I've written about how heart attacks can be precipitated by snow shoveling on this blog before - but I'm doing so yet again today, as I don't believe the dangers associated with snow shoveling can be overemphasized.
Temperatures in Montana this week have risen above freezing for the first time in a while. To avoid having icy walkways and driveways when the slush freezes after the sun goes down, many people here have been out shoveling. In parts of the United States, a big snowstorm is forecast for later in the week. This seems a good time to issue yet another warning.
My previously published article Snowmageddon Storm Warning: Protect your Heart was written from the passionate viewpoint of my first-hand experience with patients who had suffered heart attacks after shoveling snow. During numerous years of working as a cardiac care nurse in both Pennsylvania and Ohio, (where snow is usually wet and very heavy when it falls) I saw far too many patients admitted to the hospital with chest pain after shoveling snow.
Many people do not understand the deadly combination of exertion (often unaccustomed) and blood vessel constriction (a result of cold temperatures) that can occur when shoveling snow. Add in other risk factors, such as being a smoker or the stress of adding the task of shoveling to an already busy schedule; it all could add up to a heart attack just waiting to happen. Unfortunately, even if warning signs occur, people may not recognize the symptoms of a heart attack or just ignore them because they are focused on completing the task.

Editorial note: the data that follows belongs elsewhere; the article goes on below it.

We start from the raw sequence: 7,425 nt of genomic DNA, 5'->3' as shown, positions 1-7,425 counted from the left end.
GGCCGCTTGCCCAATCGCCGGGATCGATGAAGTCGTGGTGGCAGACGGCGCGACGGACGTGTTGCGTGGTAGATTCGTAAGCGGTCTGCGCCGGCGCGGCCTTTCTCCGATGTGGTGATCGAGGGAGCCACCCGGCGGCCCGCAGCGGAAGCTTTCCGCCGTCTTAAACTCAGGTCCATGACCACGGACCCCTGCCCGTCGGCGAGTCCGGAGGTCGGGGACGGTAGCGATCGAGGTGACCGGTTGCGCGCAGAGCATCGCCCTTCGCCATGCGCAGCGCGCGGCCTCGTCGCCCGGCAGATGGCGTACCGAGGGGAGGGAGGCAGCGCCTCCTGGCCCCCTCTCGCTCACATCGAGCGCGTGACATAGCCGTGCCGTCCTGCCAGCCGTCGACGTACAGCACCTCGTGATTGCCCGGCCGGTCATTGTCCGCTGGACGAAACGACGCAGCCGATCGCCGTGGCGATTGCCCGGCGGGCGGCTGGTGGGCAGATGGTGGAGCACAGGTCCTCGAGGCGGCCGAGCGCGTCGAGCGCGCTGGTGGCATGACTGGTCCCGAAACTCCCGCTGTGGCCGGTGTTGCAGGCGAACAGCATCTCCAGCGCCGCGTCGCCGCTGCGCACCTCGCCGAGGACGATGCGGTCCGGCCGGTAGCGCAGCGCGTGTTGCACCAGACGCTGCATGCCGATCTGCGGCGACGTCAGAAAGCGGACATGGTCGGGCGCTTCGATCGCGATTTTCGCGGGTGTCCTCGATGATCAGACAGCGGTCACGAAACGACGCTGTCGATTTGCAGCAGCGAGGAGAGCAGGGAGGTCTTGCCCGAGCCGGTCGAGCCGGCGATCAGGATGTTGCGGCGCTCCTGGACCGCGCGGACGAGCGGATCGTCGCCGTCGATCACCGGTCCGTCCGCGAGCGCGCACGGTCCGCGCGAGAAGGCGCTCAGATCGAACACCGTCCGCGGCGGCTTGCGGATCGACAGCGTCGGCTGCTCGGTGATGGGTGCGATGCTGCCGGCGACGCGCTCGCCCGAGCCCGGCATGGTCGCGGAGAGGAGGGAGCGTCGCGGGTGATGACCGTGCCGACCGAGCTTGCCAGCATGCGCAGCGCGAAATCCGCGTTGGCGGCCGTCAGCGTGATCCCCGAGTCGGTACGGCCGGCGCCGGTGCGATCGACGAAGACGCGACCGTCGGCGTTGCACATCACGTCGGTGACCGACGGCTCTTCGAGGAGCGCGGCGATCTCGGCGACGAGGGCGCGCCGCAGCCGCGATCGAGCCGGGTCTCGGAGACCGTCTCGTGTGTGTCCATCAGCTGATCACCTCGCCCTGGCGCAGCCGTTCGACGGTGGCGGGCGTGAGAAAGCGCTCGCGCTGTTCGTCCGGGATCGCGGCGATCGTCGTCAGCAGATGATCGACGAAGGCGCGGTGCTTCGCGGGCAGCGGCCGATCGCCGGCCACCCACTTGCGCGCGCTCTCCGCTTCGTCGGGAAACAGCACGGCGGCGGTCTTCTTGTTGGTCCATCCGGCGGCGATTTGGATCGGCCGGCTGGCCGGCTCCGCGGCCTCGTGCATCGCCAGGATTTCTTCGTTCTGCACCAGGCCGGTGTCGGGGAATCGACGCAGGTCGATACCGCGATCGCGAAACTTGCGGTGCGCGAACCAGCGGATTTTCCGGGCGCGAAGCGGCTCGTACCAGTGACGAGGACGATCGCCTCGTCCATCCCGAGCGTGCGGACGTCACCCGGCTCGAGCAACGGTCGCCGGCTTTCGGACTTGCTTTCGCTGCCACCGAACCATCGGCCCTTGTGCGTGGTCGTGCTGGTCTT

So, today I implore you to read (or reread) my article and share this information with people you care about. If it is not snowy where you live right now, I hope you store this information away for when and if you ever need it or have an occasion to pass it on. Even if you are young with no known cardiac history, take note of the tips offered for how to shovel snow more safely and familiarize yourself with the symptoms of a heart attack. If someone you know is elderly or has a cardiac history, please encourage them to find someone healthy and strong to shovel for them.
To read the article I have mentioned here, either search: "Snowmaggedon Storm Warning: Protect Your Heart!" or just click here.
What are your thoughts on shoveling snow?
Do you live in a place where it snows?
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